EEK’s Electric Feet

Back-up 3 or 4 years, I had an idea to fit an electric starter on my 1974 850 Commando but I wanted a simple system, not as per the original complicated Norton design.

After a lot of research on the internet, I found a setup that was similar to an idea I had been nurturing since the 80’s, comprising a ring gear and a Bendix style starter motor, without all the additional gubbins that goes with the standard system or similar ones currently available on the market; I established contact with a chap in the United States (QPD): Who used a Bendix system, after a number of phone calls and discussions on the design, I decided to go ahead and ordered the set-up.

After some considerable time – a year, a fair bit of money passed hands, & it eventually arrived: I was not a happy bunny, the kit supplied comprised a secondhand starter motor, not new as suggested, a used engine pulley and a poorly engineered clutch drum and ring gear (over 2mm out of centre), some clutch plates and a belt, no outrigger and no instructions of how to fit the set-up, at this point I almost gave up on the whole idea of an electric starter motor

After some tears and feeling rather down about the whole idea, I contacted Fred at Old Britts in the US, to talk about my idea and he couldn’t have been more helpful, Fred supplied me with some unmachined outriggers and all the CNC info and drawings of how to set everything up, so we were now back on-stream.

The whole project took me about 3 months pretty much full-time to finish: I had to remove the lovely aluminium gearbox cradle that I made many years ago and replace it with a Mk 3 version, to fit everything where it needed to be. After a lot of modifying and still more modifying (& yet more), it finally came together and after a couple of minor teething problems, so far, so good – everything is working well.


And then came Covid19 ! After a few weeks of lockdown, extreme boredom set in – so I decided to make another electric ‘foot’ for Theresa’s 1959 ’99’ Dominator.

Now the fun starts, a much smaller space to fit everything into…firstly I made a number of sets of engine plates and outriggers from MDF, and played around with these until the starter, clutch and gearbox fitted together, and the belt was set at the correct tension: after a number of prototypes and trialling different belt lengths, this part of the project was sorted, I then set to manufacturing the finished engine plates and outrigger, from high spec. alloy, and had the whole lot gloss black powder-coated.

Dommie engine in MDF mock-up cradlesDommie's new aluminium cradles, black powder coated.view of Dommie's primary drive mock-up on the benchDommie on bench with machined primary drive and outrigger for Bendix starter


The next step was to set-up the ring gear: after designing and drawing up what I needed, I took the design to local engineering company for them to spark eroded rather than laser-cut the gears: expensive but a fantastic job and far more accurate.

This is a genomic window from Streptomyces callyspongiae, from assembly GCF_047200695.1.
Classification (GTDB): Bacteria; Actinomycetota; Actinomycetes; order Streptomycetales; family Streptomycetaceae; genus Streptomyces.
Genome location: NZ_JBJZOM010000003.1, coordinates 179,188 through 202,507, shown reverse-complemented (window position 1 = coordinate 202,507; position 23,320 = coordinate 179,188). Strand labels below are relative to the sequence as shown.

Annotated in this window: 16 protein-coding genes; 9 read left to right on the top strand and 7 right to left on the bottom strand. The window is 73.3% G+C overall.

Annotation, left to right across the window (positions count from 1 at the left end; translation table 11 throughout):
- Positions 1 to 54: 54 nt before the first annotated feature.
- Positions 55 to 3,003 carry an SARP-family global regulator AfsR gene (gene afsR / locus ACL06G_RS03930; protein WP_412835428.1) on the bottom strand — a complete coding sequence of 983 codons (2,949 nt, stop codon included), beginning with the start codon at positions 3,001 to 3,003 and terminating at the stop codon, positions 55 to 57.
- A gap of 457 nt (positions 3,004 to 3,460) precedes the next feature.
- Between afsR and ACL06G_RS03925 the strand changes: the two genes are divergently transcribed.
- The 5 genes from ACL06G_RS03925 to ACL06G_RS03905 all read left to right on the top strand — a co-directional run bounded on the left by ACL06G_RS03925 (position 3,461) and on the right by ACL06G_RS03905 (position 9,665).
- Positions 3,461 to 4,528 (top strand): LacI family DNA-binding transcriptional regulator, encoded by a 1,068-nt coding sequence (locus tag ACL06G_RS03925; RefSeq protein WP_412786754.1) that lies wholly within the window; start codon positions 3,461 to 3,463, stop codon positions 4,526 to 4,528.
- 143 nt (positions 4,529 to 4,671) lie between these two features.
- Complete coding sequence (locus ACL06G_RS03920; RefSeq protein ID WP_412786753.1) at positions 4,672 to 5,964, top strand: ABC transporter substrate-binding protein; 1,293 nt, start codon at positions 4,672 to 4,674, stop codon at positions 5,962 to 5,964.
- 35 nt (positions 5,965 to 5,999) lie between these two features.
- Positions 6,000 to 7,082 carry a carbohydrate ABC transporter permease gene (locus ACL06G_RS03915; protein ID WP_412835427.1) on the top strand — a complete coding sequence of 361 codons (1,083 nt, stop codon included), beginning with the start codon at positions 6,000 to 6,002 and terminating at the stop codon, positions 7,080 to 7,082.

The price of the type of steel I would have preferred to use for the ring gears (in small batches) was so restrictive it wasn’t an option at this time.  Stuart from Anglian Engineering suggested some alternatives that had similar properties when heat-treated, so that’s what I went for: their expertise is second to none on all things engineering, from my experience.

Next round: setting up the primary cover: this proved to be a bit of a pain, I wanted to keep the standard set-up and cut down on too many mods to keep the original looks. As you can imagine this presented yet another set of problems: firstly I had to cut out holes in the inner cover and create a recess for the starter pinion, and accommodate the bolts for the starter and outrigger, not such a big problem, but a lot of checking, filing, checking, filing etc – next was fitting the outer cover.

Dommie inner primary drive case with modifications for the Bendix starterDommie engine and new primary drive system back in the frame


Because the gearbox has moved forward an inch or so, the clutch was now rubbing the outer cover, so I extended the foot-rest hanger and made spacers to bring the cover out about a 1/4″ from standard and now everything cleared, yippee!

Finally on the primary side of things, I had to make a little cover over the starter pinion, with the help of our friend Bob with his welding expertise.

The final part of the project was fitting the oil tank and battery-box: fortunately the oil tank fitted with only a small mod, achieved with a rubber hammer and a couple of spacers, also I had to make a different return oil banjo so the pipes missed the starter motor. However I had to cut and shut the battery-box so it fitted over the starter and make a new mounting platform, but now at last, everything fitted OK, the only thing left to do was the wiring and the first pressing of the shiny starter button – success !

While the bike was stripped, I fitted a sensible extra-long, stronger side stand, Theresa had asked me for this for years: A significant improvement over the standard item – and a nice touch to a finished project.

So far all is working well and Theresa is pleased with the outcome, time will tell, when we are allowed out & about again, making-up for lost time riding our

‘Electric starter’ Nortons’ !


© Adrian Dedman – 28th March 2021

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